bulletThey maintain their own currency, the Credito, which is tied to the Italian Lira.
bulletTheir publishing arm is called Edizioni Horus. (Horus is a male deity within the ancient Egyptian religion; he has the face of a hawk). They have produced over 150 titles.
bulletThey run many businesses, including web design, health food, china, jewelry, paintings, etc.
bulletThey have built an Open Temple in Damyl, which is accessible by the public. It contains statues of Greek and Egyptian gods and goddesses. Nearby is an open area which contains symbols from various religious traditions.
bulletThey expect that Damanhur will expand in a controlled manner. There is a waiting list of individuals who would like to become citizens. There are no plans to transform Damanhur into a geographically dispersed movement. They expect to limit growth to within the province of Turin.
bulletAlthough they spread their beliefs through their publishing business, they do not actively proselytize.

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The underground Temple of Man:

This is a unique underground building carved out of solid rock inside a small mountain. Its existence only became known to the outside world in 1992, after a disgruntled leader, Filippo Cerutti, sued the community. After an investigation, the City of Vidracco ordered the destruction of the temple. It had been constructed without building permits, and was in violation of various zoning regulations. However, public opinion and support from cultural and scientific sources has stalled the enforcement of the order. The community has since resumed construction, and expects to continue for decades into the future.

"The Italian authorities in charge of the preservation of the works of art...declared it a protected 'collective artistic work.' For the outside visitor, it is a breathtaking experience, offering -room after room - amazing and unexpected discoveries...There are literally miles of corridors, and thousands of statues, windows and paintings" in the temple. It contains a series of halls, dedicated to water, the earth, the spheres, metals, and mirrors. The chambers and passages which make up the Temple are aligned to what they believe are three of the earth's intersecting synchronic lines. The Damanhurians, view the Temple as a type of "alchemic laboratory". Walking or meditating there is a metaphor for "going deep inside oneself in a spiritual pilgrimage." 1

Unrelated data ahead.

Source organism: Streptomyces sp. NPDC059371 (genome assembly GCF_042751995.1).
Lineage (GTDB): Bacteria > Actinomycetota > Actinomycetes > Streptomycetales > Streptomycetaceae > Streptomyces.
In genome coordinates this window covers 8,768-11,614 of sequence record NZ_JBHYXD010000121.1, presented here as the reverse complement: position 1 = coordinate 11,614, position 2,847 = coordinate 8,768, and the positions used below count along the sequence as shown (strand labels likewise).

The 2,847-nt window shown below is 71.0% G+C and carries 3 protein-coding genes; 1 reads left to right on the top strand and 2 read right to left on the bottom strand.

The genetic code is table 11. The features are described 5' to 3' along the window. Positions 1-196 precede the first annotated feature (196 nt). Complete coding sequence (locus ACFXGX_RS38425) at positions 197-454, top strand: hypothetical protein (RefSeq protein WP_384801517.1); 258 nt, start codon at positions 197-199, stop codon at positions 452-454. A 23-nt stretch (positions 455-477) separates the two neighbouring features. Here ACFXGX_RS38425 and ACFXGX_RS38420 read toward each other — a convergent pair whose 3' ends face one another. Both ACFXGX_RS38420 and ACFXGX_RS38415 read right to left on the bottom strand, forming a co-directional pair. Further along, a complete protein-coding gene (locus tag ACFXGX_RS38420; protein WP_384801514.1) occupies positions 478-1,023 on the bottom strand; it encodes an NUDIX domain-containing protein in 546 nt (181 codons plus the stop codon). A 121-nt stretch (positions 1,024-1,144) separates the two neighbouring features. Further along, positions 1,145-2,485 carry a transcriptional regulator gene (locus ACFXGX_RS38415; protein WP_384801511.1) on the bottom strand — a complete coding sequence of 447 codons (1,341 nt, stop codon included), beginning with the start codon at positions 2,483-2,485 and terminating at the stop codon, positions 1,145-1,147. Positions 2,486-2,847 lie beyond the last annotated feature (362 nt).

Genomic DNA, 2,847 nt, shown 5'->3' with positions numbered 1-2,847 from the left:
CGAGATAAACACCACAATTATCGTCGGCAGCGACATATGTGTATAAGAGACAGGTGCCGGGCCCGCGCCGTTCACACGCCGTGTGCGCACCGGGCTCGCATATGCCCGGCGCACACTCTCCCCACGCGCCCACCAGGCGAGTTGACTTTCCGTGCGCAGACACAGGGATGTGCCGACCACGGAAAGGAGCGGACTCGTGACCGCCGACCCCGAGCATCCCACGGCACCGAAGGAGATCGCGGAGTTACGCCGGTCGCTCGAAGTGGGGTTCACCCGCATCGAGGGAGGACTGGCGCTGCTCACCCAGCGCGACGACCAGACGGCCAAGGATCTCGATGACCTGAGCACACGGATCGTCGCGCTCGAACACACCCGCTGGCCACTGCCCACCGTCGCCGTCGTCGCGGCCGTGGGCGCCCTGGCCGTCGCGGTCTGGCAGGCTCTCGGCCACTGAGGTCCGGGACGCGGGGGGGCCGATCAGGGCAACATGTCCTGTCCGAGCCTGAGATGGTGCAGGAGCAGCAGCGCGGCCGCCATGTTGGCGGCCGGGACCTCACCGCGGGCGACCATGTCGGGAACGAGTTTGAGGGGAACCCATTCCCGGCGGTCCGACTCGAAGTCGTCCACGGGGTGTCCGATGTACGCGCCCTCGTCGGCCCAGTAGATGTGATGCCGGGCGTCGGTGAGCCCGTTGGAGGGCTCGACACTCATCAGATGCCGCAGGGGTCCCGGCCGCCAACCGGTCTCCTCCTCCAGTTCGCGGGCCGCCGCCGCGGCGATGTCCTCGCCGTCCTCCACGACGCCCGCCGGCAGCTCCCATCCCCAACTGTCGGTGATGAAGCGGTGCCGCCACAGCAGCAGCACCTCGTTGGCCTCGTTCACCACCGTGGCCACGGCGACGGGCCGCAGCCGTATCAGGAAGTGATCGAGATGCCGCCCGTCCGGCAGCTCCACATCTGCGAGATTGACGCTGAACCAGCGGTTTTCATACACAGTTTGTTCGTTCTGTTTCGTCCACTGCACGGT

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Attacks from outside sources:

There have been many accusations against Damanhur. They appear to be lacking in documentation:

bulletDamanhur has been attacked by the media and anti-cult groups which accused it of mind control practices. In an apparent reference to their programmed births project, tabloids have falsely claimed that Airaudi totally controls the sex life of the citizens.
bulletIn 1992, Monseignor Luigi Betazzi, the Roman Catholic Bishop of Ivrea, accused the community of immoral practices and brainwashing. He appears to have echoed the beliefs that are held by the anti-cult movement. He offered no proof for his allegations. Monseignor Betazzi also pointed out that citizens of Damanhur cannot remain Roman Catholics in good standing.
bulletSome in the media, referring to the community's practice of provisional marriage,  have accused the community of practicing free-love. This is false.
bulletThere have been allegations that "the leaders of the cult have been using their members as virtual slaves, digging these caves for up to 15 hours a day...the cult...are also suspected of several scam operations." 5 The Italian interior ministry has allegedly claimed that citizens' activities were "regulated by rigid dispositions that limit the personal freedom of its members." Two former members have apparently claimed that they were forced to work 15 hours a day building the temple. 7 However, there is no indication that citizens are kept under any form of duress; they are free to leave at any time.

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  1. "The Damanhur Federation," Home Page, at: http://www.damanhur.org/
  2. Steve Halpern, "Damanhur and the Temple of Mankind," at: http://www.innerpeacemusic.com/
  3. Massimo Introvigne, "Damanhur: A magical community in Italy," included in B. Wilson & J. Cresswell, Eds., "New religious movements: Challenge and response," Routledge, (1999) Read reviews or order this book safely from Amazon.com online book store

Sorry, the remaining references are no longer available online.

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Copyright © 2000 to 2006 by Ontario Consultants on Religious Tolerance
Originally written: 2000-MAY-10
Latest update: 2006-OCT-22
Author: B.A. Robinson